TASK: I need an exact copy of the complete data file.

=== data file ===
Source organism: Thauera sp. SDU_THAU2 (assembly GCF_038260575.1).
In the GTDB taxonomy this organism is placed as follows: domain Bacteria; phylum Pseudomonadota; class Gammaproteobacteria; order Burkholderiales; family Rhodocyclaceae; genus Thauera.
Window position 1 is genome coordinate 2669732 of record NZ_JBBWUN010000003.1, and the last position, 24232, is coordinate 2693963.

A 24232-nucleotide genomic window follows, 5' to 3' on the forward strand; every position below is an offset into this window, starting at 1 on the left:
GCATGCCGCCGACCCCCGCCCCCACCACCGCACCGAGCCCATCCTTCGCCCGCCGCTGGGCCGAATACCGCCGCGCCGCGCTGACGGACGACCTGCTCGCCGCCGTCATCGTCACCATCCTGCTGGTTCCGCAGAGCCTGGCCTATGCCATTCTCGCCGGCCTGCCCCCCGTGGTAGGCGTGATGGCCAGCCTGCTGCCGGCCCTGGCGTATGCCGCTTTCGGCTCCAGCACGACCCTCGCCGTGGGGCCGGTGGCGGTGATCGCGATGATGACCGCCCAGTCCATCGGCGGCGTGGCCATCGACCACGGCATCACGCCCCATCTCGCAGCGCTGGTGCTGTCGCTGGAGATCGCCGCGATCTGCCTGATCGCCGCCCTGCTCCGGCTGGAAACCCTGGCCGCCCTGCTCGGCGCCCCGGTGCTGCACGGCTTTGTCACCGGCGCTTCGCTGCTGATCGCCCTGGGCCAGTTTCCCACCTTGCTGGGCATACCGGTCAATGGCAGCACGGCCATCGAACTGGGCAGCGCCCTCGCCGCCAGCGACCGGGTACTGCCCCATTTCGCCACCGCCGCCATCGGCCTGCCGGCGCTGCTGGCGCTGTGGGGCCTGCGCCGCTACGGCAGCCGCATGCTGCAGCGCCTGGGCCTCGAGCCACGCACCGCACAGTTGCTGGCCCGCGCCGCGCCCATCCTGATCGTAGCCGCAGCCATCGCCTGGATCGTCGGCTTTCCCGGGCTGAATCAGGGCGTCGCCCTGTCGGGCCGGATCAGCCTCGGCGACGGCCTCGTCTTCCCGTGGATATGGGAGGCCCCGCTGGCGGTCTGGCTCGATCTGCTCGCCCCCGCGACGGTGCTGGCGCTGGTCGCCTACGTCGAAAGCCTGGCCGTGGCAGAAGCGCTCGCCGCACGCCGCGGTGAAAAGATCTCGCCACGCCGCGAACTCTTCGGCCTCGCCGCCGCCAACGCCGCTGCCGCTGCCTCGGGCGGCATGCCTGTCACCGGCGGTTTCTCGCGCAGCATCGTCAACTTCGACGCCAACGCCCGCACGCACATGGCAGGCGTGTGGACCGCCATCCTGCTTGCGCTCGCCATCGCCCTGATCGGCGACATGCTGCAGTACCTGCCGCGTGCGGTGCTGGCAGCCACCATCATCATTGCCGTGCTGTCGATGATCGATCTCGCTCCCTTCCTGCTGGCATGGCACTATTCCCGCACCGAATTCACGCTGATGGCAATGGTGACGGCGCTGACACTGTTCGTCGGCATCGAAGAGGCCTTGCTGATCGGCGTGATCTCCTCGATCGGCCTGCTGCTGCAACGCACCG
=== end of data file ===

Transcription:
Source organism: Thauera sp. SDU_THAU2 (assembly GCF_038260575.1).
In the GTDB taxonomy this organism is placed as follows: domain Bacteria; phylum Pseudomonadota; class Gammaproteobacteria; order Burkholderiales; family Rhodocyclaceae; genus Thauera.
Window position 1 is genome coordinate 2669732 of record NZ_JBBWUN010000003.1, and the last position, 24232, is coordinate 2693963.

A 24232-nucleotide genomic window follows, 5' to 3' on the forward strand; every position below is an offset into this window, starting at 1 on the left:
GCATGCCGCCGACCCCCGCCCCCACCACCGCACCGAGCCCATCCTTCGCCCGCCGCTGGGCCGAATACCGCCGCGCCGCGCTGACGGACGACCTGCTCGCCGCCGTCATCGTCACCATCCTGCTGGTTCCGCAGAGCCTGGCCTATGCCATTCTCGCCGGCCTGCCCCCCGTGGTAGGCGTGATGGCCAGCCTGCTGCCGGCCCTGGCGTATGCCGCTTTCGGCTCCAGCACGACCCTCGCCGTGGGGCCGGTGGCGGTGATCGCGATGATGACCGCCCAGTCCATCGGCGGCGTGGCCATCGACCACGGCATCACGCCCCATCTCGCAGCGCTGGTGCTGTCGCTGGAGATCGCCGCGATCTGCCTGATCGCCGCCCTGCTCCGGCTGGAAACCCTGGCCGCCCTGCTCGGCGCCCCGGTGCTGCACGGCTTTGTCACCGGCGCTTCGCTGCTGATCGCCCTGGGCCAGTTTCCCACCTTGCTGGGCATACCGGTCAATGGCAGCACGGCCATCGAACTGGGCAGCGCCCTCGCCGCCAGCGACCGGGTACTGCCCCATTTCGCCACCGCCGCCATCGGCCTGCCGGCGCTGCTGGCGCTGTGGGGCCTGCGCCGCTACGGCAGCCGCATGCTGCAGCGCCTGGGCCTCGAGCCACGCACCGCACAGTTGCTGGCCCGCGCCGCGCCCATCCTGATCGTAGCCGCAGCCATCGCCTGGATCGTCGGCTTTCCCGGGCTGAATCAGGGCGTCGCCCTGTCGGGCCGGATCAGCCTCGGCGACGGCCTCGTCTTCCCGTGGATATGGGAGGCCCCGCTGGCGGTCTGGCTCGATCTGCTCGCCCCCGCGACGGTGCTGGCGCTGGTCGCCTACGTCGAAAGCCTGGCCGTGGCAGAAGCGCTCGCCGCACGCCGCGGTGAAAAGATCTCGCCACGCCGCGAACTCTTCGGCCTCGCCGCCGCCAACGCCGCTGCCGCTGCCTCGGGCGGCATGCCTGTCACCGGCGGTTTCTCGCGCAGCATCGTCAACTTCGACGCCAACGCCCGCACGCACATGGCAGGCGTGTGGACCGCCATCCTGCTTGCGCTCGCCATCGCCCTGATCGGCGACATGCTGCAGTACCTGCCGCGTGCGGTGCTGGCAGCCACCATCATCATTGCCGTGCTGTCGATGATCGATCTCGCTCCCTTCCTGCTGGCATGGCACTATTCCCGCACCGAATTCACGCTGATGGCAATGGTGACGGCGCTGACACTGTTCGTCGGCATCGAAGAGGCCTTGCTGATCGGCGTGATCTCCTCGATCGGCCTGCTGCTGCAACGCACCG